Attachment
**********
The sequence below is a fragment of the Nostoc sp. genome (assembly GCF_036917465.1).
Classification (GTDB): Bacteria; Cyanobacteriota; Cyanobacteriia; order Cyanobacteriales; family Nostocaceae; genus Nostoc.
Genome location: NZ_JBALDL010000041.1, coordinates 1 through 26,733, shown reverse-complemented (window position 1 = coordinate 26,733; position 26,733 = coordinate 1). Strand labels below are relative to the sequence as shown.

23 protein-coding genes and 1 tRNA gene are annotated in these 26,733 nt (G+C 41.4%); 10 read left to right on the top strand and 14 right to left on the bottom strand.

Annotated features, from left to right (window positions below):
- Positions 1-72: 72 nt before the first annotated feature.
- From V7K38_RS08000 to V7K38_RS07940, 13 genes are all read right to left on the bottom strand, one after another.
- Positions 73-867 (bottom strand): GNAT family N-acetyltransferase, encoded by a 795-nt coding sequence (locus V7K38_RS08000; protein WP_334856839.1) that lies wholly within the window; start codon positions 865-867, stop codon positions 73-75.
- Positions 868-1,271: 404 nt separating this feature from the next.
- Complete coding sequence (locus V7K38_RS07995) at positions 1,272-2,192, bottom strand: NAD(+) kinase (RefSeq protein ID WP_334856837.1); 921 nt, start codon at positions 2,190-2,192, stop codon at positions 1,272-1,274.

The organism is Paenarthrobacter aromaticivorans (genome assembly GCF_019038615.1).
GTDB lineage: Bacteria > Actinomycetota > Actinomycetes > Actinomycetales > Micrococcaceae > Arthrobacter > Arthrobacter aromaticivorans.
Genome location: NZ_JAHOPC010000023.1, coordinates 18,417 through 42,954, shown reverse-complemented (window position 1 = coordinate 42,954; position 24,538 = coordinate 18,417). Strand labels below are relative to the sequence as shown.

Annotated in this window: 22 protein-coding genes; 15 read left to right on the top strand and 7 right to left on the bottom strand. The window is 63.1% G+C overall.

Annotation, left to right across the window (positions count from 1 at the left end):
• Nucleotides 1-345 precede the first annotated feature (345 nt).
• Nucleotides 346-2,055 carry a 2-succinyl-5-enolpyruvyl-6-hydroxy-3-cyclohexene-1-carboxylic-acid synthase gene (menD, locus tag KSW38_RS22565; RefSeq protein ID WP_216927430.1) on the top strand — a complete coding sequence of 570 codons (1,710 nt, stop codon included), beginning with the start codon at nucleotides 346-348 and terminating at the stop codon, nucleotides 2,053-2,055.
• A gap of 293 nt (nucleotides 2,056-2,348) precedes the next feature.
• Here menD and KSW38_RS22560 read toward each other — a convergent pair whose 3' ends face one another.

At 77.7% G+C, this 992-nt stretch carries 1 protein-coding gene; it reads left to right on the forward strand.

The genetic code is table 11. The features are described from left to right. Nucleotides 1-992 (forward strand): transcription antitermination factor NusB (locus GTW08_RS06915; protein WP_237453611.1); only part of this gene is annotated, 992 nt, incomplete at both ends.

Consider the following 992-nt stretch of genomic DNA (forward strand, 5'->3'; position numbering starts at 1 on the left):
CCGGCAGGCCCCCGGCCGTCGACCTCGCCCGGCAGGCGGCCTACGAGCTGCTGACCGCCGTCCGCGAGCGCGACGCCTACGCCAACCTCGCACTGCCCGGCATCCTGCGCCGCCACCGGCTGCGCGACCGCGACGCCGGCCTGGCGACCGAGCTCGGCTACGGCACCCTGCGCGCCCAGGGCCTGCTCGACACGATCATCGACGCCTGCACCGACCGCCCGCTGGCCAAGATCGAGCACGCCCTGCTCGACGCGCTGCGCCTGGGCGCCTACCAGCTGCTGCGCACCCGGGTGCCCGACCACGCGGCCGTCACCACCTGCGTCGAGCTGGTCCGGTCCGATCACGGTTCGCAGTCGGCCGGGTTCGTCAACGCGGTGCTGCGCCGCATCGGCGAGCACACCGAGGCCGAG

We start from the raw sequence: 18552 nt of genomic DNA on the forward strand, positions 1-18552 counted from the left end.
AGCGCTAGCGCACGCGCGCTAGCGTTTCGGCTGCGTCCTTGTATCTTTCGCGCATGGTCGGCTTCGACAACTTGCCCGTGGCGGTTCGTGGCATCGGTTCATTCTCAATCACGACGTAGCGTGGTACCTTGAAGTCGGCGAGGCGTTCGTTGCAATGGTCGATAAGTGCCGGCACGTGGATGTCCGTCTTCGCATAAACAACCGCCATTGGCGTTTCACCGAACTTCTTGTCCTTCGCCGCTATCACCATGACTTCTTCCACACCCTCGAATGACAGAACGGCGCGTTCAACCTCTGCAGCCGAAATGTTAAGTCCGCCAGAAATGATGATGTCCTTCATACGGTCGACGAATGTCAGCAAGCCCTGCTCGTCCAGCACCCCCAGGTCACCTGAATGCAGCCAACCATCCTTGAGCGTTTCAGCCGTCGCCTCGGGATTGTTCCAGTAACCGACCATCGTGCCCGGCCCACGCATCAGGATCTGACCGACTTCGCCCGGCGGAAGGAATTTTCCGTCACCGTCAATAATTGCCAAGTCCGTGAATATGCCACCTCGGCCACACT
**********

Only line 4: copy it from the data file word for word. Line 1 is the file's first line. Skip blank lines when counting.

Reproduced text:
23 protein-coding genes and 1 tRNA gene are annotated in these 26,733 nt (G+C 41.4%); 10 read left to right on the top strand and 14 right to left on the bottom strand.